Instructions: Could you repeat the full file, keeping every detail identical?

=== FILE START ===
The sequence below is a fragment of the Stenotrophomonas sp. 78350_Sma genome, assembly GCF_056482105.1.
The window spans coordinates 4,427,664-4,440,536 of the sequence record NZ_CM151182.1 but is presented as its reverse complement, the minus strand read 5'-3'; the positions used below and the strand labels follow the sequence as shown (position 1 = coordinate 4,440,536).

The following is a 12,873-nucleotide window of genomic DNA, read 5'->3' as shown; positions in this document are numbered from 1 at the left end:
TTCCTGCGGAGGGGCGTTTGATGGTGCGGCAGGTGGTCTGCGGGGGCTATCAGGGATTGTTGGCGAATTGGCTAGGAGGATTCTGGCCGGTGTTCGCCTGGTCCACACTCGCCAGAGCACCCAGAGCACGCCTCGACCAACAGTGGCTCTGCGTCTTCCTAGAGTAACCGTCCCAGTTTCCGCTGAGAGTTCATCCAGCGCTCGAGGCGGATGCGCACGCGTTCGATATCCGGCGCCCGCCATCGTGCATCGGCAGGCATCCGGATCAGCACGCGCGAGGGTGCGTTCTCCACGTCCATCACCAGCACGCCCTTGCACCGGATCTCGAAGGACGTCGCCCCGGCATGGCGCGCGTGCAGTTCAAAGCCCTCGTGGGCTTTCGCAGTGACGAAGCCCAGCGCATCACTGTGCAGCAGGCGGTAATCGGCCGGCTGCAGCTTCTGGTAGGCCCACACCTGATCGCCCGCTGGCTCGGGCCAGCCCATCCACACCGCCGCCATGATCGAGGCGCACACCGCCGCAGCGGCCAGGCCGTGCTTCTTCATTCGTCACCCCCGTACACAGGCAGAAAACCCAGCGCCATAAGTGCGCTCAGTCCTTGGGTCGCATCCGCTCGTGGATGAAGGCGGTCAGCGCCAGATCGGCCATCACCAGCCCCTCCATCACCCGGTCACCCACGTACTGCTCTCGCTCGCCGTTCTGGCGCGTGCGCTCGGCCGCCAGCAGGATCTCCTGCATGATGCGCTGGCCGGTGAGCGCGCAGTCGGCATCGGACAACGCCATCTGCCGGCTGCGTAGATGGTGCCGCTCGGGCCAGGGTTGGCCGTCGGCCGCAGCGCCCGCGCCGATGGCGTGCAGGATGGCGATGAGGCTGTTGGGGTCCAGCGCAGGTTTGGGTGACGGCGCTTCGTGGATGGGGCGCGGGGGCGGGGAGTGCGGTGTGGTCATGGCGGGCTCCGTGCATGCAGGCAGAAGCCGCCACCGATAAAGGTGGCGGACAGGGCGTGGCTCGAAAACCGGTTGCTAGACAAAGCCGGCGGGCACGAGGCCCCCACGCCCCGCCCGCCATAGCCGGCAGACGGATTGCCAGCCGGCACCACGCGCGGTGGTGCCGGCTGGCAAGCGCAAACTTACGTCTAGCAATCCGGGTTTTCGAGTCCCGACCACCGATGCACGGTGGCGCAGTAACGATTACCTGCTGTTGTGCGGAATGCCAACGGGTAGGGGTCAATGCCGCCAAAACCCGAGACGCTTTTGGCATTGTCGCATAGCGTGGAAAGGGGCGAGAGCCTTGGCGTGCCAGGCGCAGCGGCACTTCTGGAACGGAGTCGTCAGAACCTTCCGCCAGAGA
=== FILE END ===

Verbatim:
The sequence below is a fragment of the Stenotrophomonas sp. 78350_Sma genome, assembly GCF_056482105.1.
The window spans coordinates 4,427,664-4,440,536 of the sequence record NZ_CM151182.1 but is presented as its reverse complement, the minus strand read 5'-3'; the positions used below and the strand labels follow the sequence as shown (position 1 = coordinate 4,440,536).

The following is a 12,873-nucleotide window of genomic DNA, read 5'->3' as shown; positions in this document are numbered from 1 at the left end:
TTCCTGCGGAGGGGCGTTTGATGGTGCGGCAGGTGGTCTGCGGGGGCTATCAGGGATTGTTGGCGAATTGGCTAGGAGGATTCTGGCCGGTGTTCGCCTGGTCCACACTCGCCAGAGCACCCAGAGCACGCCTCGACCAACAGTGGCTCTGCGTCTTCCTAGAGTAACCGTCCCAGTTTCCGCTGAGAGTTCATCCAGCGCTCGAGGCGGATGCGCACGCGTTCGATATCCGGCGCCCGCCATCGTGCATCGGCAGGCATCCGGATCAGCACGCGCGAGGGTGCGTTCTCCACGTCCATCACCAGCACGCCCTTGCACCGGATCTCGAAGGACGTCGCCCCGGCATGGCGCGCGTGCAGTTCAAAGCCCTCGTGGGCTTTCGCAGTGACGAAGCCCAGCGCATCACTGTGCAGCAGGCGGTAATCGGCCGGCTGCAGCTTCTGGTAGGCCCACACCTGATCGCCCGCTGGCTCGGGCCAGCCCATCCACACCGCCGCCATGATCGAGGCGCACACCGCCGCAGCGGCCAGGCCGTGCTTCTTCATTCGTCACCCCCGTACACAGGCAGAAAACCCAGCGCCATAAGTGCGCTCAGTCCTTGGGTCGCATCCGCTCGTGGATGAAGGCGGTCAGCGCCAGATCGGCCATCACCAGCCCCTCCATCACCCGGTCACCCACGTACTGCTCTCGCTCGCCGTTCTGGCGCGTGCGCTCGGCCGCCAGCAGGATCTCCTGCATGATGCGCTGGCCGGTGAGCGCGCAGTCGGCATCGGACAACGCCATCTGCCGGCTGCGTAGATGGTGCCGCTCGGGCCAGGGTTGGCCGTCGGCCGCAGCGCCCGCGCCGATGGCGTGCAGGATGGCGATGAGGCTGTTGGGGTCCAGCGCAGGTTTGGGTGACGGCGCTTCGTGGATGGGGCGCGGGGGCGGGGAGTGCGGTGTGGTCATGGCGGGCTCCGTGCATGCAGGCAGAAGCCGCCACCGATAAAGGTGGCGGACAGGGCGTGGCTCGAAAACCGGTTGCTAGACAAAGCCGGCGGGCACGAGGCCCCCACGCCCCGCCCGCCATAGCCGGCAGACGGATTGCCAGCCGGCACCACGCGCGGTGGTGCCGGCTGGCAAGCGCAAACTTACGTCTAGCAATCCGGGTTTTCGAGTCCCGACCACCGATGCACGGTGGCGCAGTAACGATTACCTGCTGTTGTGCGGAATGCCAACGGGTAGGGGTCAATGCCGCCAAAACCCGAGACGCTTTTGGCATTGTCGCATAGCGTGGAAAGGGGCGAGAGCCTTGGCGTGCCAGGCGCAGCGGCACTTCTGGAACGGAGTCGTCAGAACCTTCCGCCAGAGA